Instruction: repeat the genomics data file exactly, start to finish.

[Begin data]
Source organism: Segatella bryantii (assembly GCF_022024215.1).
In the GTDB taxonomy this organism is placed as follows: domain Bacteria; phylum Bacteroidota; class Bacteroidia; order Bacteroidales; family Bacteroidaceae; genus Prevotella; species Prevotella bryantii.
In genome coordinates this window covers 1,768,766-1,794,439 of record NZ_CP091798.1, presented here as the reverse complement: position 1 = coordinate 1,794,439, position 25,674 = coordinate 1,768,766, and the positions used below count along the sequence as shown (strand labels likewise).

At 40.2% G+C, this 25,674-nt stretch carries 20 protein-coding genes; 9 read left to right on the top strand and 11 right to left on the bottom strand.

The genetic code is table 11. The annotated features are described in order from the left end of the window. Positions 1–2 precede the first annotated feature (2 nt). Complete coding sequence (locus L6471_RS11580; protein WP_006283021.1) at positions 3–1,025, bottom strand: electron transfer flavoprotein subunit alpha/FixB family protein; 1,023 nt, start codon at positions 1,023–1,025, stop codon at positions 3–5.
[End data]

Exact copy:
Source organism: Segatella bryantii (assembly GCF_022024215.1).
In the GTDB taxonomy this organism is placed as follows: domain Bacteria; phylum Bacteroidota; class Bacteroidia; order Bacteroidales; family Bacteroidaceae; genus Prevotella; species Prevotella bryantii.
In genome coordinates this window covers 1,768,766-1,794,439 of record NZ_CP091798.1, presented here as the reverse complement: position 1 = coordinate 1,794,439, position 25,674 = coordinate 1,768,766, and the positions used below count along the sequence as shown (strand labels likewise).

At 40.2% G+C, this 25,674-nt stretch carries 20 protein-coding genes; 9 read left to right on the top strand and 11 right to left on the bottom strand.

The genetic code is table 11. The annotated features are described in order from the left end of the window. Positions 1–2 precede the first annotated feature (2 nt). Complete coding sequence (locus L6471_RS11580; protein WP_006283021.1) at positions 3–1,025, bottom strand: electron transfer flavoprotein subunit alpha/FixB family protein; 1,023 nt, start codon at positions 1,023–1,025, stop codon at positions 3–5.